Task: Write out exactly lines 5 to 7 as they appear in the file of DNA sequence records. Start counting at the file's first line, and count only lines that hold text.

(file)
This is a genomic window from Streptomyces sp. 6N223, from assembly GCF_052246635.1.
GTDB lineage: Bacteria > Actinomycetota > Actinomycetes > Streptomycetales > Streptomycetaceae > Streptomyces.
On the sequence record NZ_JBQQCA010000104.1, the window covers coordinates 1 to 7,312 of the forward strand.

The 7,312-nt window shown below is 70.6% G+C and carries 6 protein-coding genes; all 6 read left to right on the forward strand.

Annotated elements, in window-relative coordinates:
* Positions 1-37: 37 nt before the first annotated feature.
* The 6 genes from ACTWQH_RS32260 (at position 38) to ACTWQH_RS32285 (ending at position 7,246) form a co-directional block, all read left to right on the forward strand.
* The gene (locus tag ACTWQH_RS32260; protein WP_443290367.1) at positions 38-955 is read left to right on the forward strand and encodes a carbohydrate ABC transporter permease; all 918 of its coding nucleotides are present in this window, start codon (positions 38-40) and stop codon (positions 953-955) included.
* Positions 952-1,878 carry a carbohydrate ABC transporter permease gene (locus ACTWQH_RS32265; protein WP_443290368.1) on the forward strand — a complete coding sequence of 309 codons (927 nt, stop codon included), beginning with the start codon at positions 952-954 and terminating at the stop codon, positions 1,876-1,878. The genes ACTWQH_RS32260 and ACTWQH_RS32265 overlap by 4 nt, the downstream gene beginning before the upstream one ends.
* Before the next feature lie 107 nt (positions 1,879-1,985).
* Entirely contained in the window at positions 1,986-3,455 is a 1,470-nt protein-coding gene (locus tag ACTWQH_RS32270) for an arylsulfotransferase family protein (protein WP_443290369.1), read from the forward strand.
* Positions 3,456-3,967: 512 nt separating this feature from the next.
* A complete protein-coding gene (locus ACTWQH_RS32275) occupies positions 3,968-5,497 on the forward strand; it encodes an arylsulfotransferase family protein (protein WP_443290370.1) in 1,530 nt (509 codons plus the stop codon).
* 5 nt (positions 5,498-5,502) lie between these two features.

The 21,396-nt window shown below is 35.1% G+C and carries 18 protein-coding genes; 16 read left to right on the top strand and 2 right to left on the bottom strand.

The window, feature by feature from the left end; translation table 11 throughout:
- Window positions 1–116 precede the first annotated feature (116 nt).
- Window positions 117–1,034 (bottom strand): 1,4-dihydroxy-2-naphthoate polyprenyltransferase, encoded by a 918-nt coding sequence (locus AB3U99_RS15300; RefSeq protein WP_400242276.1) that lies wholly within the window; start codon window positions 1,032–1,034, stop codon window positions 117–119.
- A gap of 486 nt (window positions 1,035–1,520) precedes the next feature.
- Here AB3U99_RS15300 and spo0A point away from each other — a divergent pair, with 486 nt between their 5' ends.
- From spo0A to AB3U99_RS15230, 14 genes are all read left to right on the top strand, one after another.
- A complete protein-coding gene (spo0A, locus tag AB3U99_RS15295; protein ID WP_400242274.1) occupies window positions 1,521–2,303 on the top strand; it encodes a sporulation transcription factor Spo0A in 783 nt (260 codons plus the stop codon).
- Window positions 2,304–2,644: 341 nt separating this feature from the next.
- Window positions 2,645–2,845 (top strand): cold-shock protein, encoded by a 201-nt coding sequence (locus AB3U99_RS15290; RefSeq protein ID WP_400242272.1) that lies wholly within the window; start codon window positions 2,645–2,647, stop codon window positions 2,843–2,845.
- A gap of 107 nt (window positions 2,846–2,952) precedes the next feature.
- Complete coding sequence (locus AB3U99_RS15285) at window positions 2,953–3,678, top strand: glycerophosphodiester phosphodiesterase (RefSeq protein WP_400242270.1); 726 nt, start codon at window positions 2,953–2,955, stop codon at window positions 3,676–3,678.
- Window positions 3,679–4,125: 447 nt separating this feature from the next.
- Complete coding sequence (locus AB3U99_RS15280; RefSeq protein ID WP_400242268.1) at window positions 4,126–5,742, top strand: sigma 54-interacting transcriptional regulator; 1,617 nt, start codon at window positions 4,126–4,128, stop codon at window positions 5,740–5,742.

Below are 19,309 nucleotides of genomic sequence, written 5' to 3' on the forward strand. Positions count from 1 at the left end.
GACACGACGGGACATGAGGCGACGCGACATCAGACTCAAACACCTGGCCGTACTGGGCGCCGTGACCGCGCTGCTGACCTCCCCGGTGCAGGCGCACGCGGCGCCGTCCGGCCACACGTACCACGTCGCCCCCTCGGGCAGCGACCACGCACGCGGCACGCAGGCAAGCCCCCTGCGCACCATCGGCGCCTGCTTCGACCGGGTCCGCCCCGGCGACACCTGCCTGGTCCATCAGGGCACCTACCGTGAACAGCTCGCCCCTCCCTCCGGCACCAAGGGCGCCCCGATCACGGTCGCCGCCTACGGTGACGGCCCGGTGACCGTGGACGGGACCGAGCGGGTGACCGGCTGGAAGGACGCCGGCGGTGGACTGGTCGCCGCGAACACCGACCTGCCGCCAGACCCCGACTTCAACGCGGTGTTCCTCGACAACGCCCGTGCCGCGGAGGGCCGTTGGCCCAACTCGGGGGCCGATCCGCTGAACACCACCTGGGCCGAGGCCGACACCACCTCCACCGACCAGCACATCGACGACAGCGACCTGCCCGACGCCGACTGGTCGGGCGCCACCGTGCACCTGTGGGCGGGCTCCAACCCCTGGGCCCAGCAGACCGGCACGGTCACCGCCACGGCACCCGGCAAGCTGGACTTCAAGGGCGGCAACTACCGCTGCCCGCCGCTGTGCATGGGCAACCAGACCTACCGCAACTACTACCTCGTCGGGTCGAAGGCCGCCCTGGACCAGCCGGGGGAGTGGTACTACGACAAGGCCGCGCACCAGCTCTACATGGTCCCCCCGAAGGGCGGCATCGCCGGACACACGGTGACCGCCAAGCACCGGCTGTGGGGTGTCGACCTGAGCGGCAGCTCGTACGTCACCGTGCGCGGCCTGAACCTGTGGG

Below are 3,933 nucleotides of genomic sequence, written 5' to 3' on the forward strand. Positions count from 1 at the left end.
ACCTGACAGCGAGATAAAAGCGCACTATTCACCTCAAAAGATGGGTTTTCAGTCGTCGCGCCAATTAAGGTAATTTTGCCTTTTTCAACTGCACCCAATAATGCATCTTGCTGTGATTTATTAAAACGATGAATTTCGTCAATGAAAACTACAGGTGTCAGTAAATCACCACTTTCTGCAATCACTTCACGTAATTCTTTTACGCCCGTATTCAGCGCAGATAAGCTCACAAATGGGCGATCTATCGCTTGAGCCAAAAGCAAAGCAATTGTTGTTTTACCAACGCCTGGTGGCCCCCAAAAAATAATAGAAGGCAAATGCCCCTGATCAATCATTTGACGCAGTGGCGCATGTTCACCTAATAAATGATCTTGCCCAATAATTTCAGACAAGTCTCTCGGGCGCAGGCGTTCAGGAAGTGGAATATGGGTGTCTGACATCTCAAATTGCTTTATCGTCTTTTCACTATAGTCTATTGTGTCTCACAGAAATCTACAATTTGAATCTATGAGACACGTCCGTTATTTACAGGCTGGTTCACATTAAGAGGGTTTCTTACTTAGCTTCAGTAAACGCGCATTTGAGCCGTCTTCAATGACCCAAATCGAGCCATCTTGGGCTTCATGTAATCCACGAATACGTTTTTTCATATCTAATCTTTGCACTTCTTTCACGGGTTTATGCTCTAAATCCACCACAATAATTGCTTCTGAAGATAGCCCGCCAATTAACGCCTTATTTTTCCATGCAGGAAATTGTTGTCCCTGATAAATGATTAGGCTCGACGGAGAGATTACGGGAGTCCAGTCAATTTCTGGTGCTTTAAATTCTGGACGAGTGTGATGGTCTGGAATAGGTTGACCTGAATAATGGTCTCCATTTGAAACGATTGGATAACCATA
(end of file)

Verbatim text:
Annotated elements, in window-relative coordinates:
* Positions 1-37: 37 nt before the first annotated feature.
* The 6 genes from ACTWQH_RS32260 (at position 38) to ACTWQH_RS32285 (ending at position 7,246) form a co-directional block, all read left to right on the forward strand.